A second goal, says Liu, is to solve problems that arise as quickly as possible. "We want to speed up optimization for power networks," he says. "Our goal is to transmit power efficiently while solving problems as quickly as possible."
Power grids and other networks generate massive streams of data that must be processed and analyzed in real time. Liu and his group set up polynomial optimization problems (POPs) and solve them by randomly choosing coordinates of data, which can be solved in parallel by multiple machines at the same time to improve efficiency. This contrasts, he says, with the conventional technique, which is called the Newton method and is difficult to parallelize.
"The Newton method processes all the data," says Liu, "but it is not possible to do this with a power system because it generates so much data. Our method doesn't process all the data; instead, we pick coordinates, or bits of data, randomly. This greatly reduces the total amount of time needed to solve a problem.
"To solve a multidimensional problem using the traditional method took days and did not always yield a feasible solution. With our method, we can arrive at a feasible solution in several minutes to half an hour."
Liu and his group reported their results recently in an article titled "Hybrid Methods in Solving Alternating-Current Optimal Power Flows." The article was coauthored with Alan C. Liddell, Jakub Mareček and Martin Takáč. Takáč, an assistant professor of industrial and systems engineering, is Liu's Lehigh Ph.D. adviser. Mareček is with IBM-Ireland, and Liddell is with Notre Dame University.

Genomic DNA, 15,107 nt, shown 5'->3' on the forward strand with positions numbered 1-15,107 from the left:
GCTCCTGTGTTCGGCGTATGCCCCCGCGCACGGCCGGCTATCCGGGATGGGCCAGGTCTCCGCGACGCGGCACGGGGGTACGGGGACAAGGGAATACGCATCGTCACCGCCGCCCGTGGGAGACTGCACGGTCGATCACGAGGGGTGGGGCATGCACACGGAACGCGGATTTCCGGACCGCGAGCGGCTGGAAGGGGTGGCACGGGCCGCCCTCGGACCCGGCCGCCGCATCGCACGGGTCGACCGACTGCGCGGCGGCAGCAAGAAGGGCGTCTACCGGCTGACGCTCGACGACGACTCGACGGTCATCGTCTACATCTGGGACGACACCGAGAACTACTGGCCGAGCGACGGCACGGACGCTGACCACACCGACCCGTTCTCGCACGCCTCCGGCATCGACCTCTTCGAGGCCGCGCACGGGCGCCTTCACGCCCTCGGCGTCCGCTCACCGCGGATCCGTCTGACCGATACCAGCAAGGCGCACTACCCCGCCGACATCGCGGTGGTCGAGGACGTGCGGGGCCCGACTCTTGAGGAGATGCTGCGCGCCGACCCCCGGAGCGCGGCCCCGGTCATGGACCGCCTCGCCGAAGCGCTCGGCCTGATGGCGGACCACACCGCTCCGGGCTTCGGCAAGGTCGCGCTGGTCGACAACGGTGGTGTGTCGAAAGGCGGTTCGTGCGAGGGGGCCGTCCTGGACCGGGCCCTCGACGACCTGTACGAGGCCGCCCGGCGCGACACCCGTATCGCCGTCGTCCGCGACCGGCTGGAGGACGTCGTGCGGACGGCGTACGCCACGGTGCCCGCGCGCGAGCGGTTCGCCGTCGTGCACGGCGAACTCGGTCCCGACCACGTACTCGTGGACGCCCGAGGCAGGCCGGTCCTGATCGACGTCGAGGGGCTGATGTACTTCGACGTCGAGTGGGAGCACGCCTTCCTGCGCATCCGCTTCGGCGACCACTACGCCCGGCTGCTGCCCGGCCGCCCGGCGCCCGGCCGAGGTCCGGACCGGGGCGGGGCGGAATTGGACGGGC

Liu enrolled at Lehigh in 2013 after completing his M.S. in mathematics from the State University of New York at Buffalo. He holds a B.S. in mathematics from Nankai University in Tianjin, China. His other honors include the Dean's Doctoral Assistantship and Dean's Fellowship from Lehigh's P.C. Rossin College of Engineering and Applied Science, the Gotshall Fellowship from Lehigh, and the American Express Machine Learning Contest Award.
At Lehigh, Liu is part of a research group called Optimization and Machine Learning (OptML), which includes Takáč; Katya Scheinberg, the Harvey E. Wagner Endowed Chair Professor of Industrial and Systems Engineering; and Frank Curtis, associate professor of industrial and systems engineering.
Students in the OptML group receive support to present their work at international conferences. Liu's papers and posters have been accepted at conferences of Neural Information Processing Systems (NIPS), the Institute for Operations Research and the Management Sciences (INFORMS), the International Conference on Machine Learning (ICML); and the Machine Learning Symposium in New York City.
Liu and his fellow students are also encouraged to do industrial internships. Liu has completed internships with Siemens Corporate Research and IBM. This summer he will work in Boston with Mitsubishi's Electricity Research Laboratories (MERL) in data analytics. In 2012, he worked with Argonnes National Laboratory near Chicago.
"These are amazing opportunities," Liu says. "These are different companies, totally different. These internships connect us to industry. They give us the chance to do something we're interested in and to learn new knowledge at the same time.
"The professors in our group are very supportive. They really help us learn how we can contribute and make an impact."